Tottenham Hotspur chairman Daniel Levy speaks out: Comments on Ange Postecoglou appointment, transfer spending, and UEFA regulations

Ahead of the club’s launch of a new Fan Advisory board, Tottenham Hotspur chairman Daniel Levy took part in video call with representitives of the club’s key supporter groups. During the call, Levy discussed several topics and has commented on the club’s recent appointment of former Celtic manager Ange Postecoglou, defended his transfer spending under previous managers, and the impact UEFA’s FFP regulations will have on the European football eco-system.

Firstly, when asked about the aquisition of the 57-year-old, the English businessman explained: “We made a conscious decision that we wanted a coach who would understand what we really wanted as a Club, which was to play attacking football, to enable everyone to enjoy coming to a match and be entertained, and also someone who understood the importance of the Academy.”

The former defender, who has signed a contract as the Lilywhites’ new head coach until 2027, has successfully produced attacking football and won trophies in several of his previous managerial jobs, as he won consecutive A-League Championships with Brisbane Roar in 2011 and 2012, led Australia’s first team to their first and only AFC Asian Cup in 2015, and helped Yokohama F.Marinos claim their first J1 League title for 15 years in 2019.

Most recently, Postecoglou’s Celtic side scored 114 goals in the Scottish Premier League season as The Hoops completed a domestic treble in just his second season at the side.

Levy also referenced the North London sides player recruitment, stating: “The notion that Tottenham haven’t backed certain managers is incorrect. We’re currently paying the price, perhaps, where some of the acquisitions have not turned out to be as we hoped.”

Although this is perhaps in response to ex-Spurs manager Jose Mourinho recently critizing the chairman’s treatment of him during his time at the club, Spurs’ recent transfer dealings do reflect these comments. The side have spent just over €530m on players between the 2019/20 and 2022/23 seasons, the fifth most of any other Premier League side, according to Transfermarkt.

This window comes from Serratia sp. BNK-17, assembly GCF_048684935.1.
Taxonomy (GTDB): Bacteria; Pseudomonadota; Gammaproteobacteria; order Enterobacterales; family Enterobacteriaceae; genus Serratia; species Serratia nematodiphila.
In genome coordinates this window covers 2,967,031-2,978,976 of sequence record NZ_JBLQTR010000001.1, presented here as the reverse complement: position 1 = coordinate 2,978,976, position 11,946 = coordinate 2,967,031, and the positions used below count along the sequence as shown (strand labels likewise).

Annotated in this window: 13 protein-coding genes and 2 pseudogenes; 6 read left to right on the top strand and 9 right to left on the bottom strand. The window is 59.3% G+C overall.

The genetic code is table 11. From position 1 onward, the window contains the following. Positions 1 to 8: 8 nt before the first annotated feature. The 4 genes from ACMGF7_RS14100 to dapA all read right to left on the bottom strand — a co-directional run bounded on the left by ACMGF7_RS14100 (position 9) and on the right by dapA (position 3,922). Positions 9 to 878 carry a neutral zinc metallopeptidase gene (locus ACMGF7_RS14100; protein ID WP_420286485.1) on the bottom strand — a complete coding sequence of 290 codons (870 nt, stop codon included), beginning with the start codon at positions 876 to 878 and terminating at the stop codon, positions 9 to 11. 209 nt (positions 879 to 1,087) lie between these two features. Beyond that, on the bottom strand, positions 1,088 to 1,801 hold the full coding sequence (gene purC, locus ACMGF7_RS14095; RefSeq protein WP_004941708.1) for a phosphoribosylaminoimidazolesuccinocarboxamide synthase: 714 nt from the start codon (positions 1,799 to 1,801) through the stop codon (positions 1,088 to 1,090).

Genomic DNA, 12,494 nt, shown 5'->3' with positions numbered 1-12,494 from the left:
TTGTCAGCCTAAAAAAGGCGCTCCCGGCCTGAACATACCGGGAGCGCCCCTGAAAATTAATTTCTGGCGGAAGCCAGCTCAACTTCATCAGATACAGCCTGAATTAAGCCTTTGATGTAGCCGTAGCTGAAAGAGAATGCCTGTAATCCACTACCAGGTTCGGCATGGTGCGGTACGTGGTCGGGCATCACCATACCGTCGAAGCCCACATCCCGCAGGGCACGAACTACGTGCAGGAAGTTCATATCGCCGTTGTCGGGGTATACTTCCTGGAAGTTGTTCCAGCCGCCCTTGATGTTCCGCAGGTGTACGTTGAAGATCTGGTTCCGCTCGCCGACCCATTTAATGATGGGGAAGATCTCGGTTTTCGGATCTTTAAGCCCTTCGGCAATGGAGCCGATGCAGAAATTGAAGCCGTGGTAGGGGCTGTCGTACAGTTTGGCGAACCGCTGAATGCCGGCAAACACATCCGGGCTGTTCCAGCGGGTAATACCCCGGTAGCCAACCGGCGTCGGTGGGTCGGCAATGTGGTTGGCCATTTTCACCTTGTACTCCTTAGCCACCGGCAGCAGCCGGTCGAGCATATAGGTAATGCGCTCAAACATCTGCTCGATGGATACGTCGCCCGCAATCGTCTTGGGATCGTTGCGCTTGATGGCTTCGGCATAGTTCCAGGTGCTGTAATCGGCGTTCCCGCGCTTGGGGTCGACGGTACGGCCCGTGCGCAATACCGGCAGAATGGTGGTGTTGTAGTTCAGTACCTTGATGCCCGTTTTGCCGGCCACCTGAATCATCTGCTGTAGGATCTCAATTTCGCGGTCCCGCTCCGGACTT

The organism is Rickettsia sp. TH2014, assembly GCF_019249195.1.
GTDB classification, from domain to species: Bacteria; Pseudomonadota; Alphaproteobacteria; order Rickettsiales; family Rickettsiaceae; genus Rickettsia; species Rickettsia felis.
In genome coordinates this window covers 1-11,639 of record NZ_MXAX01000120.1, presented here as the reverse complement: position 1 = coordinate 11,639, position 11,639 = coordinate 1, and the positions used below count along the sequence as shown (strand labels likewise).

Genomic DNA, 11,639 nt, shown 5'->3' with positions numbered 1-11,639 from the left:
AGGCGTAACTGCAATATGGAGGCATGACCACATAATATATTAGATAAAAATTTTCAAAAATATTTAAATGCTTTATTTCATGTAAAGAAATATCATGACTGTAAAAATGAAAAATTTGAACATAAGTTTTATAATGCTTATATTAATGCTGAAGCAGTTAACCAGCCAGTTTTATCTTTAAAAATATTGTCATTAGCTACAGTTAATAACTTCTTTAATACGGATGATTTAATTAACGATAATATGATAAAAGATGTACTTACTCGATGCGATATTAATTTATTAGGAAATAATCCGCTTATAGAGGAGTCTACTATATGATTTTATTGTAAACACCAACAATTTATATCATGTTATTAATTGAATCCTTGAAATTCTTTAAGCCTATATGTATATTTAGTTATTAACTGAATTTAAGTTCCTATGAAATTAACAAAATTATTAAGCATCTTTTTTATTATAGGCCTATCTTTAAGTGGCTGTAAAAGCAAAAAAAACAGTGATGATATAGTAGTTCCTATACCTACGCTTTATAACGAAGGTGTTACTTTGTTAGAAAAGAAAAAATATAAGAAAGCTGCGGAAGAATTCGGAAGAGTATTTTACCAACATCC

However, of the squad that has been made up with this investment, many are expected to depart this summer, with the incoming Australian coach prepared to lead a major summer clearout at the Tottenham Hotspur stadium. Yet, there is a chance that club record signing Tanguy Ndombele may stay on at the club, with Postecolgou said to be keen on watching the French midfielder before making a final decision on his future, which remains uncertain following his return from a year-long spell at Scudetto winners Napoli. This is not to mention the significant choice to be made over star man and record goalscorer Harry Kane, who is receiving interest from several top European sides, most notably Erik ten Hag’s Manchester United.

Further regarding their levels of expenditure, there is potential Spurs may not be able to maintain it in the future, with UEFA’s changes to the Financial Fair Play (FFP) regulations last year meaning that clubs competing in their competitions will only be able to spend up to 70% of their revenue on transfers, wages, and agent fees. This cap will come into force at the start of the 2025/26 season, whilst gradual cost control will be implemented up until this point, with the percentage standing at 90% in 2023/24 and 80% in 2024/25.

Despite these FFP regulations possibly decreasing the amount his side are able to invest in their playing squad, Levy still sees these changes as positive, suggesting that the rules “need to be applied” in order to reduce the risk of clubs going out of business and to create a “much more sustainable business model” for all European sides.

The 61-year-old has scarcely spoken publicly since becoming chairman in February 2001 and these comments mark the beginning of what is set to be a monumental summer for the 2019 Champions League runners-up, as they look to bounce back from a disappointing eighth place finish and return to European football next year after missing out on qualification for the first time since the 2013/14 season.

Travis Levison | Get Football

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